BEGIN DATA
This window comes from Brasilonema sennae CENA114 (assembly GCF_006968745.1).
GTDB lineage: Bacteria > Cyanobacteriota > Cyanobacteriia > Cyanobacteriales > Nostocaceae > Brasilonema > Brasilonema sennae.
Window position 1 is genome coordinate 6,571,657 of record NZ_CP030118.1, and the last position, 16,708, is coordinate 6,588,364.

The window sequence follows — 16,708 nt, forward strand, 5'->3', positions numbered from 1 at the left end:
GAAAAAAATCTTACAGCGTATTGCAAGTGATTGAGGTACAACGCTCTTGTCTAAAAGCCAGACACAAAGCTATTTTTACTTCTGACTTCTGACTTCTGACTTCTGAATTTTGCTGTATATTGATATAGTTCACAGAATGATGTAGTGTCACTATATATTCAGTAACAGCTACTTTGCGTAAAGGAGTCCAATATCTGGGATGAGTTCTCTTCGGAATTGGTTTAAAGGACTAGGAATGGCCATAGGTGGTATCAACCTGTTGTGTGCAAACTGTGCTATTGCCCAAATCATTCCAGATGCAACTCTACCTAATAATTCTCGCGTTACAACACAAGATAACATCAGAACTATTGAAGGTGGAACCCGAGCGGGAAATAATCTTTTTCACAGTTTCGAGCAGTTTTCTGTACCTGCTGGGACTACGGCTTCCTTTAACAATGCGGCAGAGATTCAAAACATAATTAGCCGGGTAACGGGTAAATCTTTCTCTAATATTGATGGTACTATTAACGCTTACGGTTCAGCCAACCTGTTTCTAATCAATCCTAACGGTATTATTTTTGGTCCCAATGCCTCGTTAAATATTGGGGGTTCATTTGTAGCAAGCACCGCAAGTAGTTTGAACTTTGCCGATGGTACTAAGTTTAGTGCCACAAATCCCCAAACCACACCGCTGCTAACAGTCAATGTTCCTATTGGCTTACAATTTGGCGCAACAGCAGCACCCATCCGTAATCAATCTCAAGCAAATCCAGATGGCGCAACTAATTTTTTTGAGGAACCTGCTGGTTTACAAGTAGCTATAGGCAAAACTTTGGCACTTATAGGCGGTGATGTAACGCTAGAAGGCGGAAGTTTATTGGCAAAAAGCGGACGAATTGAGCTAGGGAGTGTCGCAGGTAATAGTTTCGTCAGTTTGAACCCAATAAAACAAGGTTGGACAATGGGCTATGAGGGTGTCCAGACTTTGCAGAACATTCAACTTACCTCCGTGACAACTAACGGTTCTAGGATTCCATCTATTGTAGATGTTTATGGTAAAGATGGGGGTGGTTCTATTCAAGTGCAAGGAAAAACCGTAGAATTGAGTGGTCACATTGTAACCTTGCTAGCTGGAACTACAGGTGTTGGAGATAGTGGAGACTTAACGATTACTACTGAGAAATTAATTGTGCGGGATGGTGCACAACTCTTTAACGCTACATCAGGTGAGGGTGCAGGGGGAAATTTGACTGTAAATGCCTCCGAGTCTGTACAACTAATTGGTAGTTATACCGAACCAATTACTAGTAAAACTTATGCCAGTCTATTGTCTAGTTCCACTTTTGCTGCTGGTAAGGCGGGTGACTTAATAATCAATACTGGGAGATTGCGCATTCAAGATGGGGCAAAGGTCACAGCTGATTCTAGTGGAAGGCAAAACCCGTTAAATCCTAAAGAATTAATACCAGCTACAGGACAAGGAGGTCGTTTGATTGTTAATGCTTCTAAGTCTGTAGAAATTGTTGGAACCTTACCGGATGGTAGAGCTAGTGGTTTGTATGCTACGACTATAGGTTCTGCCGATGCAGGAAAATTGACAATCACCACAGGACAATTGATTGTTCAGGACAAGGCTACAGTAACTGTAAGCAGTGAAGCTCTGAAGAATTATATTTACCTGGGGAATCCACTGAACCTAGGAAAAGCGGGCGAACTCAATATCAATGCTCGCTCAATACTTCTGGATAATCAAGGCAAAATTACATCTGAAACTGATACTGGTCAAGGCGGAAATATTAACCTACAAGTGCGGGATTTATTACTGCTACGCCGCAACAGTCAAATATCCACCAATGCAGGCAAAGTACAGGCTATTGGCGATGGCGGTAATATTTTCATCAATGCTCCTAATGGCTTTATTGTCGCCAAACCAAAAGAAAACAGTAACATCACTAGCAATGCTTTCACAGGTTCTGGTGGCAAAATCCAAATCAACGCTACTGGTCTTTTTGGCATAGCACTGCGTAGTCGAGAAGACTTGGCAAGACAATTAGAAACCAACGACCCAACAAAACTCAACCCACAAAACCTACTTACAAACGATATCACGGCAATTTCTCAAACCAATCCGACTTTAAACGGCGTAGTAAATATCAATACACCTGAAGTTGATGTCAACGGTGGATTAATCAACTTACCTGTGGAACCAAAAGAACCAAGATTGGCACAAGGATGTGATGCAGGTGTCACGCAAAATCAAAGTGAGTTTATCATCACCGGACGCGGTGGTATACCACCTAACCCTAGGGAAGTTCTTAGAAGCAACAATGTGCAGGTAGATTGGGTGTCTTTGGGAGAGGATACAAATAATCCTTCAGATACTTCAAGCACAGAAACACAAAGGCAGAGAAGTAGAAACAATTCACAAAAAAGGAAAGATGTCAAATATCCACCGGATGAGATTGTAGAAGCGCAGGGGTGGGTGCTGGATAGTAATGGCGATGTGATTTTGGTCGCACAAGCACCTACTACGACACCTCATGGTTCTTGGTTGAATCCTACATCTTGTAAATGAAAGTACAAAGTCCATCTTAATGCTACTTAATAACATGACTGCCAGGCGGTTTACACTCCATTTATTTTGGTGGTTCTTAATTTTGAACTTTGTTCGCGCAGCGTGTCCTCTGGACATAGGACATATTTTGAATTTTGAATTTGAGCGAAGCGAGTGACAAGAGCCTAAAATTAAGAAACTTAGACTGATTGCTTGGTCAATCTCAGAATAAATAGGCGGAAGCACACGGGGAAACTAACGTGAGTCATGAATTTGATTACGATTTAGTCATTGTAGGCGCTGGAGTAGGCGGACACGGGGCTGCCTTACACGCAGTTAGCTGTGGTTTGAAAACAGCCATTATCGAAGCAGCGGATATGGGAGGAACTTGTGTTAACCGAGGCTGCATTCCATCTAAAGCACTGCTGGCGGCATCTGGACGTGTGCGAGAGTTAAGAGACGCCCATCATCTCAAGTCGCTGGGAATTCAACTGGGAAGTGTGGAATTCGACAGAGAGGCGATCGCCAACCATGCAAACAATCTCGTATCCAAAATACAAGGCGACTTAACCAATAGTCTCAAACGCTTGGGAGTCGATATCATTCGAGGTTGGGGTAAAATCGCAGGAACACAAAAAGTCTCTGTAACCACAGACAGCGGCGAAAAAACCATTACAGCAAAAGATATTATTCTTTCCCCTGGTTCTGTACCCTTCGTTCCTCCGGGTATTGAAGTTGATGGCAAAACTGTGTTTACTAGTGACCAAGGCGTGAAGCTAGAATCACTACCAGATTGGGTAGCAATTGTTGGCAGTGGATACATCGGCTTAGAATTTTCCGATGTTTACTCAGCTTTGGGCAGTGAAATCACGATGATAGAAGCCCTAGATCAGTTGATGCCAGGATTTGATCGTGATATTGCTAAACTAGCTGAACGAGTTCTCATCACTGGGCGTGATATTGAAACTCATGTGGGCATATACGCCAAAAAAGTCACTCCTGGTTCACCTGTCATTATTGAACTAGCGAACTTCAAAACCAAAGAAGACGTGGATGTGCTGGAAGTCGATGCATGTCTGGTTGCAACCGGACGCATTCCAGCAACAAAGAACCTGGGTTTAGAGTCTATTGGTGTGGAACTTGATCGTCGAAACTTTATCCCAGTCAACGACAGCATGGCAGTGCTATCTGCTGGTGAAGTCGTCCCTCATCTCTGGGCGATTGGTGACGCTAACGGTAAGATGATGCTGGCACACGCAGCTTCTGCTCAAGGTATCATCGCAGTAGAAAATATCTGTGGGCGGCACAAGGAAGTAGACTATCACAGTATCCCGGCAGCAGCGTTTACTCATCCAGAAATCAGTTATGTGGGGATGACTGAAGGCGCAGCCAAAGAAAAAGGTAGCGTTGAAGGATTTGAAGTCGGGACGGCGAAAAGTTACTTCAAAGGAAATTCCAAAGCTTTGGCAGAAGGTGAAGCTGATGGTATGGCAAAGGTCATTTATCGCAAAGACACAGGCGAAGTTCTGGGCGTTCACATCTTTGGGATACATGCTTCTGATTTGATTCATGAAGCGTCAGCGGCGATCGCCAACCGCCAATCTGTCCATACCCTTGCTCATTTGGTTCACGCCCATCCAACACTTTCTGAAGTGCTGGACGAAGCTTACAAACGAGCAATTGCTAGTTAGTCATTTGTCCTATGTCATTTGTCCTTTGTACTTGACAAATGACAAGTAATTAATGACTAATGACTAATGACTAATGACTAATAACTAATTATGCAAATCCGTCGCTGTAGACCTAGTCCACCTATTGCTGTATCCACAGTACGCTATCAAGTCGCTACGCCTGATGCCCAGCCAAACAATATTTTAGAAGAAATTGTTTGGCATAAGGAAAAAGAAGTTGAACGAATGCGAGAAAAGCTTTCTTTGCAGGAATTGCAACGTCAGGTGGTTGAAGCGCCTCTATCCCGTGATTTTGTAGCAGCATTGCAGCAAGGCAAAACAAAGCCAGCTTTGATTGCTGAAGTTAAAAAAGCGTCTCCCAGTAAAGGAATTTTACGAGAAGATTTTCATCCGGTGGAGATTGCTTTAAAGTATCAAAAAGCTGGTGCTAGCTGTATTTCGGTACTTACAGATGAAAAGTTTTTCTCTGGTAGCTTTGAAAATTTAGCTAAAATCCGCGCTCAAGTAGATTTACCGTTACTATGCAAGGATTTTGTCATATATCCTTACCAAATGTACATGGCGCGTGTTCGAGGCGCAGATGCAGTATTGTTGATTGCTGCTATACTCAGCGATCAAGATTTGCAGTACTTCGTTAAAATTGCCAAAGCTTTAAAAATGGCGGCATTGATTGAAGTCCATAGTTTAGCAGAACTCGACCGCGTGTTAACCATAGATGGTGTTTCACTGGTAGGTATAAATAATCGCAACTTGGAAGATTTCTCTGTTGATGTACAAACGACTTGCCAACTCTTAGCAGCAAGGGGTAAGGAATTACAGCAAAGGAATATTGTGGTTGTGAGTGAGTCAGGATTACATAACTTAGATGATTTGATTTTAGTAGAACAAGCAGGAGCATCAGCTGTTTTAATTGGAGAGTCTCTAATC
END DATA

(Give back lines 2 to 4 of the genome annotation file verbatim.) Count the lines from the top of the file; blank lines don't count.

GTDB lineage: Bacteria > Cyanobacteriota > Cyanobacteriia > Cyanobacteriales > Nostocaceae > Brasilonema > Brasilonema sennae.
Window position 1 is genome coordinate 6,571,657 of record NZ_CP030118.1, and the last position, 16,708, is coordinate 6,588,364.

The window sequence follows — 16,708 nt, forward strand, 5'->3', positions numbered from 1 at the left end: